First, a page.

The Last Big Hindrance in Colombia
Friday, November 30, 2007; 12:00 AM
WASHINGTON -- It seemed a good idea, bringing in the most prominent leftist leader in the Americas, Venezuelan President Hugo Chavez, to talk to the oldest leftist guerrilla organization in Colombia. Chavez could have a moment in the sun and Colombian President Alvaro Uribe could begin to surmount the last big hurdle to Colombia's peace process -- negotiating the release of hostages and bringing guerrillas of the Revolutionary Armed Forces of Colombia, or FARC, to the table for peace talks. Sadly, incompetence and intransigence got in the way.
In August, Chavez had been asked to convince the FARC to free 45 high profile hostages in exchange for hundreds of FARC members held in Colombian prisons. But the Venezuelan strongman proved a bungling mediator. He sapped government leverage by revealing potential concessions and insisted that Colombia create a demilitarized zone for negotiations even though the Colombian government said such a concession would be a nonstarter.
As Chavez's acts of incompetence mounted, Uribe pulled the plug on negotiations, finding it simply too frustrating working with a shopkeeper who wanted to give away the store. Initially the Venezuelan government's response was polite and restrained, but then Chavez went off. On Sunday, he called Uribe a liar and claimed that Colombia "deserves a better president, one that is dignified."
That "dignified" president would no doubt be someone willing to join what Chavez calls his Bolivarian revolution. During his three months as mediator, he made no secret of his interest to promote the FARC as a legitimate political force in Colombia. Even with the FARC having shown no sign of goodwill concerning the release of the hostages, Chavez was enthusiastically talking about the possibility of the FARC becoming a political party in Colombia.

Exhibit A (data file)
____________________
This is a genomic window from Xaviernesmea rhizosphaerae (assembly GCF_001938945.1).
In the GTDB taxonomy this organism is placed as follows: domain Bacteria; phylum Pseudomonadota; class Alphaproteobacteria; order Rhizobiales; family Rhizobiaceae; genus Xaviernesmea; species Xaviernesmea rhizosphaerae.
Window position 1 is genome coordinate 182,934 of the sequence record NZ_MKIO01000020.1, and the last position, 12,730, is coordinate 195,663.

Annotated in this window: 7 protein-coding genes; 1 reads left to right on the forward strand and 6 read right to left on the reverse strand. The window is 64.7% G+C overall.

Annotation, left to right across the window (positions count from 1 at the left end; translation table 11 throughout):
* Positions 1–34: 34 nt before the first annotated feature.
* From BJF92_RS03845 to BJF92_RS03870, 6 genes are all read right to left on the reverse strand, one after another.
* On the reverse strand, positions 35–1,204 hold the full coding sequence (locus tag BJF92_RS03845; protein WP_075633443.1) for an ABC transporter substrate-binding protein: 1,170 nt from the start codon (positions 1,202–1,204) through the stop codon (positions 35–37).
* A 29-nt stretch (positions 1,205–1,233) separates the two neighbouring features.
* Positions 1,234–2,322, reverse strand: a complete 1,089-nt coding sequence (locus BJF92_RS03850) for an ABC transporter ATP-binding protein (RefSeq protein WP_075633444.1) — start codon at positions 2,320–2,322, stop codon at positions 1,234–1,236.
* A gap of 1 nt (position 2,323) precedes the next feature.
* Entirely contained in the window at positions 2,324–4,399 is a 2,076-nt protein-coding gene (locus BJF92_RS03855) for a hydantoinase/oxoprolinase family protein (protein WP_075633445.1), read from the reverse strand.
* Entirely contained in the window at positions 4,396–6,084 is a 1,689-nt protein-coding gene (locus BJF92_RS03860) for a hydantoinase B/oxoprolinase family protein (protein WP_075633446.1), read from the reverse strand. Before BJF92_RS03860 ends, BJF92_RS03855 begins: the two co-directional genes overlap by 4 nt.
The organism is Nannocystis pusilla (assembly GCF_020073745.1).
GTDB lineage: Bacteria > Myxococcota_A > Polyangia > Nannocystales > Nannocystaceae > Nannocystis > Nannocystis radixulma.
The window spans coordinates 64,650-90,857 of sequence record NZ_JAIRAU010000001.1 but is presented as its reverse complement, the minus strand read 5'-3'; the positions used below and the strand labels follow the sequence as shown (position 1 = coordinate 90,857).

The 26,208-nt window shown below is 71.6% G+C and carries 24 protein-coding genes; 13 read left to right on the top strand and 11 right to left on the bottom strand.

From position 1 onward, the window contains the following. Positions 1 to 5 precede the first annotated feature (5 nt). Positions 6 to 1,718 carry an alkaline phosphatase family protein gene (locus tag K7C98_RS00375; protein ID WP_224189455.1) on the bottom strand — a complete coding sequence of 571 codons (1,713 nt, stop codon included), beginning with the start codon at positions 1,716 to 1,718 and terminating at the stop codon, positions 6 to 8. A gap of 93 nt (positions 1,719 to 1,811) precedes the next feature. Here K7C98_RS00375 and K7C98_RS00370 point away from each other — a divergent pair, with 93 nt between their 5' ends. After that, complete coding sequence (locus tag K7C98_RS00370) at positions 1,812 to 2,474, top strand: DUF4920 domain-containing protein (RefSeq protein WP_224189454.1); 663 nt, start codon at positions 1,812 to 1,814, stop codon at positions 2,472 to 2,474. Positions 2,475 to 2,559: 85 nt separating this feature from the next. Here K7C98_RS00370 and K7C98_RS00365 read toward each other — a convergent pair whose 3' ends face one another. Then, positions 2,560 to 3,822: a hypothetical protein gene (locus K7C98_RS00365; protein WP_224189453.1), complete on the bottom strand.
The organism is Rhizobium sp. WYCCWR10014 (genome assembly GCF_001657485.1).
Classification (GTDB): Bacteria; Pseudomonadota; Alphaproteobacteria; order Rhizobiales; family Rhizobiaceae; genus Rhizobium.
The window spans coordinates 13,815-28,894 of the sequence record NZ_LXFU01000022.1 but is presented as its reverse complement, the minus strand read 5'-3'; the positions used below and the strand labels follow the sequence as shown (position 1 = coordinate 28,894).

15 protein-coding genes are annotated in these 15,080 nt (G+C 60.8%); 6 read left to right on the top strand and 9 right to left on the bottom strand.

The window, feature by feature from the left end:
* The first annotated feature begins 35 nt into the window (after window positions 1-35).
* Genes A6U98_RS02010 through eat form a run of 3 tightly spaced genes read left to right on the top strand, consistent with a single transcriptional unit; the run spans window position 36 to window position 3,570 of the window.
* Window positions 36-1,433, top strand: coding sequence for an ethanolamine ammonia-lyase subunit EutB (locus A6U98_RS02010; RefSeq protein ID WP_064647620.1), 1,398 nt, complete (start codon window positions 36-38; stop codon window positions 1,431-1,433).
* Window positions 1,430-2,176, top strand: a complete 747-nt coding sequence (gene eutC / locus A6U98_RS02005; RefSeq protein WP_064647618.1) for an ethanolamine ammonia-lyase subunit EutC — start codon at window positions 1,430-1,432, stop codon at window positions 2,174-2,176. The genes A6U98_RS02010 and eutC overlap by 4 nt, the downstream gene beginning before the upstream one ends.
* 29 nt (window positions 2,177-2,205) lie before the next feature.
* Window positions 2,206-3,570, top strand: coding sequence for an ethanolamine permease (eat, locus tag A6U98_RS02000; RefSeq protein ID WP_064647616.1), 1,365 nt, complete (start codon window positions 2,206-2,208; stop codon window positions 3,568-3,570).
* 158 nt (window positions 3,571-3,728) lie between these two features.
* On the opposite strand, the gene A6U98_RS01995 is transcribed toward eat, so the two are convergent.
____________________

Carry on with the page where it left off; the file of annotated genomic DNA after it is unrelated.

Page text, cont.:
Uribe could very well have ignored the personal attacks and the political baloney. The 17,000 guerrillas of the FARC are no folk heroes to Colombians. Uribe's unabated popularity, due in large part to his military victories against them, reached 74 percent approval last week after the military killed three top FARC commanders.
But Uribe became enraged, and his outburst gave credence to Chavez's nonsense. In a virulent attack, Uribe accused Chavez of being less interested in Colombia's peace than in trying to make Colombia "a victim of a terrorist government of the FARC." Moreover, Uribe said, "the people of Colombia have every right to ... accept mediation, but not the type of mediation which seeks ... the political enthronement of terrorism."
The episode has had a chilling effect on bilateral relations, with Chavez recalling his ambassador from Bogota Tuesday. More fundamentally, this episode has revealed a greater impediment to peace -- Uribe himself.
Uribe's 2002 campaign slogan was "steady hand, big heart" and it was meant to convey his double-edged approach to peace: He would combat terrorism in Colombia by military means while reintegrating former members of guerrilla and paramilitary groups into Colombian society -- if they abandoned their murderous ways.
He has pursued this strategy to great effect. More than 30,000 right-wing paramilitary troops of the United Self-Defense Forces of Colombia, or AUC, which is listed as an international terrorist organization by the United States and Europe, have demobilized. Also, during most of his five years in office, Uribe has been exploring a peace deal with the smaller leftist guerrilla movement, the National Liberation Army, or ELN. After several rounds of talks, his government proposed last year the promotion of legal reforms that could allow the ELN's political participation. Meanwhile, according to local officials, the group continues to commit terrorist acts such as the kidnapping of a mayor in a Pacific Coast province last week.
But when it comes to the FARC -- called by Uribe "the most bloodthirsty terrorists in the world" -- it does seem that the Colombian president's heart is not big enough. For the Uribe government, the fact that the FARC was regaining political recognition through "the negotiation of the (hostage) exchange became unacceptable," wrote Colombian security analyst Alfredo Rangel in the newspaper El Tiempo on Sunday. Rangel told me that Uribe may be taking this personally -- his father was assassinated by the FARC during a botched 1983 kidnapping attempt.
Rangel believes that Uribe can change and that with his popularity and his record, he is the ideal person to take that next big stride for peace in Colombia. But I am not so sure. Like many other Colombians, Uribe has his grudges. But those other Colombians are not the ones leading the country. Colombia may be asking too much of one man